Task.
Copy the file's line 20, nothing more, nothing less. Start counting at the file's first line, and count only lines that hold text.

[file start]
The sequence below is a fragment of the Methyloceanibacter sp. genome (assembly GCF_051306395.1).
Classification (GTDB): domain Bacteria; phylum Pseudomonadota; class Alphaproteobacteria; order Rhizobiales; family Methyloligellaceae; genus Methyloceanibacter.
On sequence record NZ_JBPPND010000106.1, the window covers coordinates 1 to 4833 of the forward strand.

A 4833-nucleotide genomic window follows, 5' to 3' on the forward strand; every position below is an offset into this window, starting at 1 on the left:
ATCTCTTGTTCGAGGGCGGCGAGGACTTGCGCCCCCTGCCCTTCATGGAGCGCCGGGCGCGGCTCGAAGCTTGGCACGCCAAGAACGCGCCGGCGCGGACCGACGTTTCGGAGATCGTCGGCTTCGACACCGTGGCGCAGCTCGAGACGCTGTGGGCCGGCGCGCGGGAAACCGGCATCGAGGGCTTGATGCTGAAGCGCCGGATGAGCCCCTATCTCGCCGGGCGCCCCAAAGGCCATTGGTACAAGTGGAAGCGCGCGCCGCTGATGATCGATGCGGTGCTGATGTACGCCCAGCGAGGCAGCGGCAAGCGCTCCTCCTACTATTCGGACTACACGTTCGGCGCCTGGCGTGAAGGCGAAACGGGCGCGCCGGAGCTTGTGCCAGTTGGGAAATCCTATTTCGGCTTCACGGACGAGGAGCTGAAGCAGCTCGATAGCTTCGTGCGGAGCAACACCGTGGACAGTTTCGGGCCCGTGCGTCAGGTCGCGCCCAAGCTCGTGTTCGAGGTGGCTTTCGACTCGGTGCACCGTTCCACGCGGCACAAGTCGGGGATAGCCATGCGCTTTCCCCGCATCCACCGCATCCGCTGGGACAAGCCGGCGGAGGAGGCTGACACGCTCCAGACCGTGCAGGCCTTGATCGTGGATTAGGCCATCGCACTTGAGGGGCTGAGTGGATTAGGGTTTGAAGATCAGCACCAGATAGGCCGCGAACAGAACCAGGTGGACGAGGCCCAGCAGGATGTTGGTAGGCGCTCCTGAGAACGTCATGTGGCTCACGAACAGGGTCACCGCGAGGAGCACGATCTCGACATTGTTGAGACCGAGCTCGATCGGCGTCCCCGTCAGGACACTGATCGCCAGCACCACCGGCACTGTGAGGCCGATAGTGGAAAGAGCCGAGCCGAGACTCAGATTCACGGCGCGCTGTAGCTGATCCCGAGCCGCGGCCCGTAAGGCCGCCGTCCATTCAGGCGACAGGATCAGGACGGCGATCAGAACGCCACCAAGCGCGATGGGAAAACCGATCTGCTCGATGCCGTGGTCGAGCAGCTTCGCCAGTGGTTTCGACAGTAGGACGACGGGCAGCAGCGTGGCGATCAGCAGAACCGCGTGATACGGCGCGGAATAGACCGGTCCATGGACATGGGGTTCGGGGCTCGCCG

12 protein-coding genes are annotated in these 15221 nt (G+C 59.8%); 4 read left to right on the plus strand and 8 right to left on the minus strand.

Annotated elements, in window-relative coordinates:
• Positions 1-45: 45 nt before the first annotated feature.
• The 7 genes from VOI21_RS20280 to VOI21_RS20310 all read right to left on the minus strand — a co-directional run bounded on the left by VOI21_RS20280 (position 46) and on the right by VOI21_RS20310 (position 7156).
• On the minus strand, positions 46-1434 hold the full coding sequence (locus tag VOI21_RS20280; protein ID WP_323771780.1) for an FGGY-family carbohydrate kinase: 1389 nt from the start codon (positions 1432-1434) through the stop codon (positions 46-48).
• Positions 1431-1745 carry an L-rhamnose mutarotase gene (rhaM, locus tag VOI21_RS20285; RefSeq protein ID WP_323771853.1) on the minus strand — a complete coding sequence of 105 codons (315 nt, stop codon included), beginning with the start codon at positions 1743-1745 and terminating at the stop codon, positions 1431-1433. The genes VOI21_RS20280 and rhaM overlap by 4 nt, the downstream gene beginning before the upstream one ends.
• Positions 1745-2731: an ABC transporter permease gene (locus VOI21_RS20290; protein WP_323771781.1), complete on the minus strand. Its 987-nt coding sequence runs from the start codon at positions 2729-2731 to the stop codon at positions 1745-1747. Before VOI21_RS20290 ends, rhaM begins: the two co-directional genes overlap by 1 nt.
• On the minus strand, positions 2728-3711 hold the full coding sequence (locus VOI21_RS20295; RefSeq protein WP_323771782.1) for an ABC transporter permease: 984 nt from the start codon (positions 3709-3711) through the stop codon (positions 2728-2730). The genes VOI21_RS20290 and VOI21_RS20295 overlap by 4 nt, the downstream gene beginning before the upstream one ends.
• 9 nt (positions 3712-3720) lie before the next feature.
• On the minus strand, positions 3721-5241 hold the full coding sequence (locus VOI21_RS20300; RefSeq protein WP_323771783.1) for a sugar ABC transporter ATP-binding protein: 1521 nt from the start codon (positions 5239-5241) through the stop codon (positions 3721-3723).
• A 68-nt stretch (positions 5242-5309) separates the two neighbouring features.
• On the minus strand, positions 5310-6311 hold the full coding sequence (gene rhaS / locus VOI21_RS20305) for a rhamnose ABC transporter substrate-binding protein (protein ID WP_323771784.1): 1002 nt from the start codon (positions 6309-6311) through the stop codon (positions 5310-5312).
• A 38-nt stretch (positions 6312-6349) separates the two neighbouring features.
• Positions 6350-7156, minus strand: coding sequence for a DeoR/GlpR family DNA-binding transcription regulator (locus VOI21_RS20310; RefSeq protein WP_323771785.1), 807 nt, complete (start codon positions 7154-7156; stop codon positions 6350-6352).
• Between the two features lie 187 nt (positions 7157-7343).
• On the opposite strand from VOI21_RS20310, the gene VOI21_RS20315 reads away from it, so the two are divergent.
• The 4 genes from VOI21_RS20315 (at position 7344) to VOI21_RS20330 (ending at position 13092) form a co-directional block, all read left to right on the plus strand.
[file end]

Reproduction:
• Between the two features lie 187 nt (positions 7157-7343).